Deep in the Forest takes place in an alternative United States where an explosion happens at the Capitol which, naturally, leads to martial law imposed by the president in order to arrest his supposed enemies AKA Democrats.
This is the true beginning of the modern civil war and causes a small group of progressives who are part of a small insignificant democratic club (that is basically just an excuse to plan fundraisers and drink tea) to go to a house in the middle of nowhere and hide out until the end of the war, hoping they can survive even as their group battles with the problems of low supplies, health care issues and a potential enemy in their midst who would turn them in to the government in a heartbeat if he has the chance.
Deep in the Forest Review
Deep in the Forest’s premise is honestly not that bad, basically taking the events of Jan 6th at the capitol building and pushing them to the logical extreme. What would happen in the event that, somehow, that attack on American democracy had actually worked and started another civil war?
It’s a decent enough idea, one that could allow for an intriguing political thriller that shows just how close America came to being a fascistic dictatorship… but it doesn’t do that. Instead, it uses that event as a jumping point to put a handful of people in a small cabin and have them talk for 70 minutes about how screwed they are and the broad ideas of why America is actually super awesome – and it does it in a way that can only be described as dull.
From the very first moment, Deep in the Forest plays with political imagery pretty bluntly by just showing footage of assorted riots from protests on seemingly both sides, before we hear about the explosion at the Capitol (note I say ‘hear about’ not ‘show’, Deep in the Forest is fairly low budget so they can’t really afford to show us anything too extreme) and then get locked in the cabin.
It’s around that point when you realise that the political imagery being used is set dressing only, it’s there as an excuse to put the main cast in a room but it’s not there for anyone to say anything specific about the politics of the situation.
Instead of anything specific, what we basically get is your standard film about people getting locked up together where they slowly lose trust in each other, one person becomes drunk with power (in this case a woman, because progressive) and we just watch as the group slowly comes apart as the situation becomes worse.
For a film that barely makes it to feature-length, it’s amazing how slow and boring the bulk of the film feels because nothing happens. The discussions aren’t interesting, the only time they actually take advantage of the political scenario is to say “Hey, isn’t the constitution cool?” and by the time we get to the end, we don’t really know that much about the characters which is surprising since they address each other by their first and last names even though they all already know each other.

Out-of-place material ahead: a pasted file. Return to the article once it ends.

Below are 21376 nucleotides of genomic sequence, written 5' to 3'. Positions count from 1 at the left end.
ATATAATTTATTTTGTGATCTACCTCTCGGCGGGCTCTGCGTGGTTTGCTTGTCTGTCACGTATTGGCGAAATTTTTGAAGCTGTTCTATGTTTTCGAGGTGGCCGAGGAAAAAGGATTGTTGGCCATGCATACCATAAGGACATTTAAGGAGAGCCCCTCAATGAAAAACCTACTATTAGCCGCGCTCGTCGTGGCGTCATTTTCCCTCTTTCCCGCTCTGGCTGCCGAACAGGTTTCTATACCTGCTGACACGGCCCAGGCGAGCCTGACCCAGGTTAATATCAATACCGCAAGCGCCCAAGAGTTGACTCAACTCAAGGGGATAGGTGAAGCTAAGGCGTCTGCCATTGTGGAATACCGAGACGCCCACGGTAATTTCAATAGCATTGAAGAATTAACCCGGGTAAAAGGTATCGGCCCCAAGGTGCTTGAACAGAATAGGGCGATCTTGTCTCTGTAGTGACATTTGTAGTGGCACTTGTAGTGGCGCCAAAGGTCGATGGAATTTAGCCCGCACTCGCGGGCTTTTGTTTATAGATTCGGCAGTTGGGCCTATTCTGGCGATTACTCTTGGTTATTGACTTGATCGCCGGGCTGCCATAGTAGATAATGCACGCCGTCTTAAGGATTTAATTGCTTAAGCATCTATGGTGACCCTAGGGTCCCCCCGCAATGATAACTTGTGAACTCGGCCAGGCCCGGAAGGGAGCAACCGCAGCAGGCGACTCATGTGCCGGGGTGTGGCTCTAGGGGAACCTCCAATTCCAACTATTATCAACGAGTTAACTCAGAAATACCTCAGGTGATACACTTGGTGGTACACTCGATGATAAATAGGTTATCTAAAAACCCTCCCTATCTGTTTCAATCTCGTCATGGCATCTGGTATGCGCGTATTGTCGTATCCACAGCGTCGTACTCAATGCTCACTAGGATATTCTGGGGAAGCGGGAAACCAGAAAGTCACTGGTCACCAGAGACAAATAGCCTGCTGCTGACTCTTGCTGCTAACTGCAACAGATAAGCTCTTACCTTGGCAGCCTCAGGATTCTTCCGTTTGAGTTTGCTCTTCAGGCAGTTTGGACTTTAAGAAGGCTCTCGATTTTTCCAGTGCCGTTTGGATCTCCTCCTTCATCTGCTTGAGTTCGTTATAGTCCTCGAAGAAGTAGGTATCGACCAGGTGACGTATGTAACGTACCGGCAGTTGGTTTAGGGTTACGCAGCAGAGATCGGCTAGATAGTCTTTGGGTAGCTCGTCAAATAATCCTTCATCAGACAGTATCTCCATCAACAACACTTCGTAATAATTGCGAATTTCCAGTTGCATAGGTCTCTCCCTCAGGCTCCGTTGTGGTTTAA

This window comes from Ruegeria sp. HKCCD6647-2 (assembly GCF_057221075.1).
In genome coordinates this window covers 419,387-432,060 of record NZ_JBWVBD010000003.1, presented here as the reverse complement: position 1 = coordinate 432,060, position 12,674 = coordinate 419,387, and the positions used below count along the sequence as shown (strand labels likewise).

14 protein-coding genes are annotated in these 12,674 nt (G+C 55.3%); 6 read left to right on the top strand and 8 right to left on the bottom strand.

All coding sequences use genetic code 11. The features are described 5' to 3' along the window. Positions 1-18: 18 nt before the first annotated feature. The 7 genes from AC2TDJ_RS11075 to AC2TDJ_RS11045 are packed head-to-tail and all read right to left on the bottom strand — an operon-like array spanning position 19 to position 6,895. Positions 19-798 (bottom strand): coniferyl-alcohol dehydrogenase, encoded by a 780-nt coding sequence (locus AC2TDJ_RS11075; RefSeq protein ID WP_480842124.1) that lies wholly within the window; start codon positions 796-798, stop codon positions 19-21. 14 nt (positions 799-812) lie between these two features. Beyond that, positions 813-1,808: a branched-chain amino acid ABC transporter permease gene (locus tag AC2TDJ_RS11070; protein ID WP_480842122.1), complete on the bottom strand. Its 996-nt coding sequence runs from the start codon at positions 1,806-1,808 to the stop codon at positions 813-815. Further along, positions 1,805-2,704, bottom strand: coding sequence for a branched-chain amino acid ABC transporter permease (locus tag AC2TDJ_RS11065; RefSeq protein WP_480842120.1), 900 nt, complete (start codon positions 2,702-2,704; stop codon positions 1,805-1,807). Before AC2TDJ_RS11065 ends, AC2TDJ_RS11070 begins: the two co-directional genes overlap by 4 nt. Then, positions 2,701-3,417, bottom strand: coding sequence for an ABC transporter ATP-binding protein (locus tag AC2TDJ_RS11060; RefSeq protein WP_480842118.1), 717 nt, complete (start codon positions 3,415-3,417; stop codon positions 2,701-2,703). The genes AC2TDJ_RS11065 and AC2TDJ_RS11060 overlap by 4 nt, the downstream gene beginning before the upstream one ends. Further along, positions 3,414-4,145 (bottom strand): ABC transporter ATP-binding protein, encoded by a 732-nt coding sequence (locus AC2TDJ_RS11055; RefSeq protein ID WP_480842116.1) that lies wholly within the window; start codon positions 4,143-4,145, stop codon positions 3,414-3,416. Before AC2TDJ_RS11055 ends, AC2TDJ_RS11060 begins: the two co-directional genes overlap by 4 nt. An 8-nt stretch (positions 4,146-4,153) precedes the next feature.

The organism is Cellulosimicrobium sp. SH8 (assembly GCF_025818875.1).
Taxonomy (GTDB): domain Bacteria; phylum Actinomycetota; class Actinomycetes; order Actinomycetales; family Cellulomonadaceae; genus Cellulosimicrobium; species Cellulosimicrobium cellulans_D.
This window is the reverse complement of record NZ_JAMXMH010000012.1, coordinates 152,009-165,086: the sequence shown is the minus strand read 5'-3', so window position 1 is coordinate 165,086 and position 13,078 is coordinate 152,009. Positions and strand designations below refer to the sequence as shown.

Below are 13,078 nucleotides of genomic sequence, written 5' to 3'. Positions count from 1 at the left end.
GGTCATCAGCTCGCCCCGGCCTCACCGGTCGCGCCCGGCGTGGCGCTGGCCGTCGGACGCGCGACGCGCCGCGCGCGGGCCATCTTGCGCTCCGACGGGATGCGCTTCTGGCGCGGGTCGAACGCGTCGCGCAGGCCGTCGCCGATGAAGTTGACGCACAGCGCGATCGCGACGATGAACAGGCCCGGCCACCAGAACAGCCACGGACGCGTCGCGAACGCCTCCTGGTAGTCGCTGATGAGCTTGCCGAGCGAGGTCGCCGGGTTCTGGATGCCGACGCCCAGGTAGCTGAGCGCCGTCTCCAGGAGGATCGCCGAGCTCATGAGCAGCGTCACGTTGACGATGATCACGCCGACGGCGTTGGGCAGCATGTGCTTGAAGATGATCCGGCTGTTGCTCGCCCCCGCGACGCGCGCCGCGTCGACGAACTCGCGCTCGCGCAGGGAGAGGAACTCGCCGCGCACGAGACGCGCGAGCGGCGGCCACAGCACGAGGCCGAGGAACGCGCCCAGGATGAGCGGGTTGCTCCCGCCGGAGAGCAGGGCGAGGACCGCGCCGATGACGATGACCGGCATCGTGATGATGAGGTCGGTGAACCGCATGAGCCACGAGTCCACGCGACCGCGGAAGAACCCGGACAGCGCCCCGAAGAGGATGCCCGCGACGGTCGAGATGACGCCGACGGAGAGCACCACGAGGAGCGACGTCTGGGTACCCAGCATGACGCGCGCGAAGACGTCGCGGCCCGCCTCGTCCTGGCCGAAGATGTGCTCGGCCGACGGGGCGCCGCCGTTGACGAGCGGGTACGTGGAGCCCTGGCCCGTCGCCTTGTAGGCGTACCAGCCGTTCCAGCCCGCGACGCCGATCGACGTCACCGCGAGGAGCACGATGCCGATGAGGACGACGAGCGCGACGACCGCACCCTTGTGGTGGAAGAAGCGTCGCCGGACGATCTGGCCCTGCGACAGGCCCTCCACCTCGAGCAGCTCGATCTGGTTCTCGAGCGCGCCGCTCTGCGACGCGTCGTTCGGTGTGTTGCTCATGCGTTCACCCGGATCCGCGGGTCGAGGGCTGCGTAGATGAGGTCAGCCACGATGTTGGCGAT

It also doesn’t help much that Deep in the Forest is basically relegated to a single cabin for almost the entire film, a cabin that we never leave because that would probably be outside the budget. It ends up making the film kinda dull to look at, there isn’t a single shot that’s interesting or tension building or even worth talking about. It’s flat, uninterested, almost pointedly trying to avoid doing anything interesting which is actually stunning considering the setup they gave themselves. Then again, Deep in the Forest seems to be actively trying to ignore the setups that it gives itself
The problem with Deep in the Forest isn’t that it’s political, it’s that it isn’t political enough. It uses the idea of politics, the appearance of it, the keywords that’ll make people think it’s trying to be political and failing but the truth is that it’s just not trying.
It’s not saying anything about war, fascism or the literal attempt to overthrow democracy that everyone witnessed almost 2 years ago, it doesn’t touch on anything that would actually be a political idea, which is wild for a film that literally put a burning capital building on the poster and has end credits where sections of the declaration of independence crossfade into the cast names. If you’re going to use political imagery, maybe make a political point while you’re at it, just a thought.
Deep in the Forest Overall
Deep in the Forest is just kind of dull. A lifeless thriller that says a lot of words but nothing of actual substance. Even at barely feature-length it’s not easy to sit through, it just feels like it goes through the motions. With characters so one dimensional that they can literally just drive off into the sunset without anyone giving a damn, a storyline so lacking in substance that it’s just kind of hard to care.
A political story that refuses to get political, it’s not that good or memorable in any real way.
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